Genetic and epigenetic mechanisms combine to control MMP1 expression and its association with preterm premature rupture of membranes

State Key Laboratory of Genetic Engineering, Institute of Genetics, Fudan University School of Life Science, Shanghai 200433, China.
Human Molecular Genetics (Impact Factor: 6.39). 04/2008; 17(8):1087-96. DOI: 10.1093/hmg/ddm381
Source: PubMed


Degradation of fibrillar collagens is believed to be involved in the rupture of the fetal membranes during normal parturition and when the membranes rupture prematurely. Matrix metalloproteinase 1 (MMP1) is a key enzyme involved in extracellular matrix turnover, and genetic variation in the MMP1 promoter is associated with the risk of preterm premature rupture of membranes (PPROM). We determined whether epigenetic factors contribute to the control of MMP1 expression in the human amnion. Inhibition of DNA methylation with 5-aza-2'-deoxycytidine in amnion fibroblasts resulted in significantly increased MMP1 gene transcription, and an associated significant increase in MMP1 production. These effects were correlated with reduced DNA methylation at a particular site (-1538) in the MMP1 promoter. DNA methylation at this site in amnion was reduced in a larger percentage of fetal membranes that ruptured prematurely. A new T > C single nucleotide polymorphism (SNP) [AF007878.1 (MMP1):g.3447T>C] in the MMP1 promoter was also identified. The minor C allele was always methylated in vivo, and when methylated, resulted in increased affinity for a nuclear protein in amnion fibroblasts. The minor C allele had reduced promoter activity as assessed by plasmid transfection studies and chromatin immunoprecipitation assays using amnion fibroblasts heterozygous for the T > C SNP. In a case-control study, the minor C allele was found to be protective against PPROM, consistent with its reduced promoter function. We conclude that in addition to genetic variation, DNA methylation plays a role in controlling MMP1 expression and risk of an adverse obstetrical outcome.

Download full-text


Available from: Jennifer R Wood,

Click to see the full-text of:

Article: Genetic and epigenetic mechanisms combine to control MMP1 expression and its association with preterm premature rupture of membranes

436.55 KB

See full-text
  • Source
    • "Considering that the amniotic �uid is in a constantly changing state, it may be critical that the amnion properly responds to environmental cues from the amniotic �uid to accommodate the dynamic needs of the fetus, which could be mediated through epigenetic processes. A previous study by Wang et al. [15] has shown that matrix metalloproteinase 1 (MMP1), whose genetic variation is associated with susceptibility to PPROM [16], is regulated at the epigenetic level, "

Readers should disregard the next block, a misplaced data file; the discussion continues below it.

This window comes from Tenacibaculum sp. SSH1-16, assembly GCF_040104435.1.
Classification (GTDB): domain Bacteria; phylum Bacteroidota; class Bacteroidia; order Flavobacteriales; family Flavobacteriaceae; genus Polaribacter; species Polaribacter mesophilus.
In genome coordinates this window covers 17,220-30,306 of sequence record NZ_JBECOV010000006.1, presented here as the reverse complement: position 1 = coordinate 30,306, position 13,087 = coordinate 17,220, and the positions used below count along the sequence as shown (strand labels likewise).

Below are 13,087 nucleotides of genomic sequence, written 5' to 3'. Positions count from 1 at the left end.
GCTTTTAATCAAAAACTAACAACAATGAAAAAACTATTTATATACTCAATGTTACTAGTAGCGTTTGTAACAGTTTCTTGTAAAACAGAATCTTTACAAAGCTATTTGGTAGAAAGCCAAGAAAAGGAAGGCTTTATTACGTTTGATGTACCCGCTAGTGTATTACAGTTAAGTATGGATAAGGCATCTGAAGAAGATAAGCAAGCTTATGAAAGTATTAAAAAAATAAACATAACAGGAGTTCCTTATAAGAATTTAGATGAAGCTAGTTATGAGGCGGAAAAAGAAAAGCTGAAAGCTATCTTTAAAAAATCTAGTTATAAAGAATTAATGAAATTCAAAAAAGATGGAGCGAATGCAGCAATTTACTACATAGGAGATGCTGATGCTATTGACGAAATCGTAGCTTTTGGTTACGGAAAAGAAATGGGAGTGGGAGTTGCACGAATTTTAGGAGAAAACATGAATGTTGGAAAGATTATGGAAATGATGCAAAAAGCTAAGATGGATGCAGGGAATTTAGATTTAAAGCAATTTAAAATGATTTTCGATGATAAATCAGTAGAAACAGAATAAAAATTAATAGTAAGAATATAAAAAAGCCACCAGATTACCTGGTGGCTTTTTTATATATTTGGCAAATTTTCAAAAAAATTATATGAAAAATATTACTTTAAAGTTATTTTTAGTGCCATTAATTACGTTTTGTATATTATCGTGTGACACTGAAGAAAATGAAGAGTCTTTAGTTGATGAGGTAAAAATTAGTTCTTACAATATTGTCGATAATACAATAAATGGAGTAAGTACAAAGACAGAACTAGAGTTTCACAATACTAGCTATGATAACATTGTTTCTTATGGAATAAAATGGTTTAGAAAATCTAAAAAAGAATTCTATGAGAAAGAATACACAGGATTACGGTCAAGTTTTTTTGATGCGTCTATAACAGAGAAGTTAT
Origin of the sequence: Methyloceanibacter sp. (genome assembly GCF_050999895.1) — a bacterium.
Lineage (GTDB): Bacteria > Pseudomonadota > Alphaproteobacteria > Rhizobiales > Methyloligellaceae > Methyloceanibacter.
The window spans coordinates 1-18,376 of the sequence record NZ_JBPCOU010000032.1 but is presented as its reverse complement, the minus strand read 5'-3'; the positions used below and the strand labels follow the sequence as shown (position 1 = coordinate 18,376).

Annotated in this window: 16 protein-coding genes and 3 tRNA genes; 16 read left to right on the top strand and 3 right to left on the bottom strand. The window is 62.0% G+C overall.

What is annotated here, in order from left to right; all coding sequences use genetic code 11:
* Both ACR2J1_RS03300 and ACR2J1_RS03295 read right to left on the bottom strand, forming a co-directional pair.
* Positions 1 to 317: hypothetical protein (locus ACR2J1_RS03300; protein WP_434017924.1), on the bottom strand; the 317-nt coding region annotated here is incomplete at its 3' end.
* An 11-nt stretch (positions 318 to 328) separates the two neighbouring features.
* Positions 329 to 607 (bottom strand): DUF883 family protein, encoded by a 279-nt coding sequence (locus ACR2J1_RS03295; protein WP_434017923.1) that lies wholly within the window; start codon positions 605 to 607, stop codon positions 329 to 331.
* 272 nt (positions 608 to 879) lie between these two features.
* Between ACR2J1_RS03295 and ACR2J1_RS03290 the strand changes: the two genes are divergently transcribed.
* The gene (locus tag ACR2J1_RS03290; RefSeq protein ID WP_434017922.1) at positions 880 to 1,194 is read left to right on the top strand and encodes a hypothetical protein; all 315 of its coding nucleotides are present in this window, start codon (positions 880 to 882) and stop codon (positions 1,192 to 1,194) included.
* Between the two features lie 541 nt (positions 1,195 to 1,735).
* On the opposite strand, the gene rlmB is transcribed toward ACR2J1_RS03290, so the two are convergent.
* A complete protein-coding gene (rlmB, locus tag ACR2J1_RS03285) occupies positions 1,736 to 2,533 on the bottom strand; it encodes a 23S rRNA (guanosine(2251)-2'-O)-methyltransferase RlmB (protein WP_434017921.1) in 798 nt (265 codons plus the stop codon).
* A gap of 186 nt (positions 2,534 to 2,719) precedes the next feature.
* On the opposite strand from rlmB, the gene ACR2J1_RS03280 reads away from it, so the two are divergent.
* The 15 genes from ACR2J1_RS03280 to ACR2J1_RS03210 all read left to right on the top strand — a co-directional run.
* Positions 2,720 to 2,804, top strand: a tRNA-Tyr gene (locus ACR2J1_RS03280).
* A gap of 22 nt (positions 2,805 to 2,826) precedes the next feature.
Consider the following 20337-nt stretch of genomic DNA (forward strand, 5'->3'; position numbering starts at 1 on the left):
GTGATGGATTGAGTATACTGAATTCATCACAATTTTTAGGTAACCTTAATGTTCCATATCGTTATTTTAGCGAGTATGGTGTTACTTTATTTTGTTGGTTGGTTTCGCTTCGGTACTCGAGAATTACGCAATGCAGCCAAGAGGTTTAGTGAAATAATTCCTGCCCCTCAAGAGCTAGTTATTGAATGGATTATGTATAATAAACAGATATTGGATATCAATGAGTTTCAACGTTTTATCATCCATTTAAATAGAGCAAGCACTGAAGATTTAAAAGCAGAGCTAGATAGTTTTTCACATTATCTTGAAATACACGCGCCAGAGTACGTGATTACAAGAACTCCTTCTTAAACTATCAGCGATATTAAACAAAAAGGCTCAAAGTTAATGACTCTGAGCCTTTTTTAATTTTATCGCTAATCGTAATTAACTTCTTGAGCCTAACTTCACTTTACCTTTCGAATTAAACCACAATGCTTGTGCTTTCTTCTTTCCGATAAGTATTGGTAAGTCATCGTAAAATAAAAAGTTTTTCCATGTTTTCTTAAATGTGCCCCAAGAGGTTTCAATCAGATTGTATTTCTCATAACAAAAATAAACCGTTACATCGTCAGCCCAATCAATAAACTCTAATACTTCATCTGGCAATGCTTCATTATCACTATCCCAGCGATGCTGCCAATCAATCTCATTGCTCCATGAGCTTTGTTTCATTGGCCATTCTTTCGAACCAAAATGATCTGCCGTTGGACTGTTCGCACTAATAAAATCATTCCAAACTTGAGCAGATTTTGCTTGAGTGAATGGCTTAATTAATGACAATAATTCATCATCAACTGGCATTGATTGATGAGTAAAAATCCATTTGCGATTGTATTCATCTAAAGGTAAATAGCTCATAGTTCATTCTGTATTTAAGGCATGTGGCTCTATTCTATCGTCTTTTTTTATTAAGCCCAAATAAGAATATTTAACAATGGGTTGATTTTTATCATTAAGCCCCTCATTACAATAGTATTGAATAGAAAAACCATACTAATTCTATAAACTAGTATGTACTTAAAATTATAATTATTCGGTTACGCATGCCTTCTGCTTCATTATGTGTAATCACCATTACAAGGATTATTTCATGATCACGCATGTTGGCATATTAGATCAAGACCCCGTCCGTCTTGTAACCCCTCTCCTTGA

[Show abstract] [Hide abstract]
    ABSTRACT: The amnion is a specialized tissue in contact with the amniotic fluid, which is in a constantly changing state. To investigate the importance of epigenetic events in this tissue in the physiology and pathophysiology of pregnancy, we performed genome-wide DNA methylation profiling of human amnion from term (with and without labor) and preterm deliveries. Using the Illumina Infinium HumanMethylation27 BeadChip, we identified genes exhibiting differential methylation associated with normal labor and preterm birth. Functional analysis of the differentially methylated genes revealed biologically relevant enriched gene sets. Bisulfite sequencing analysis of the promoter region of the oxytocin receptor (OXTR) gene detected two CpG dinucleotides showing significant methylation differences among the three groups of samples. Hypermethylation of the CpG island of the solute carrier family 30 member 3 (SLC30A3) gene in preterm amnion was confirmed by methylation-specific PCR. This work provides preliminary evidence that DNA methylation changes in the amnion may be at least partially involved in the physiological process of labor and the etiology of preterm birth and suggests that DNA methylation profiles, in combination with other biological data, may provide valuable insight into the mechanisms underlying normal and pathological pregnancies.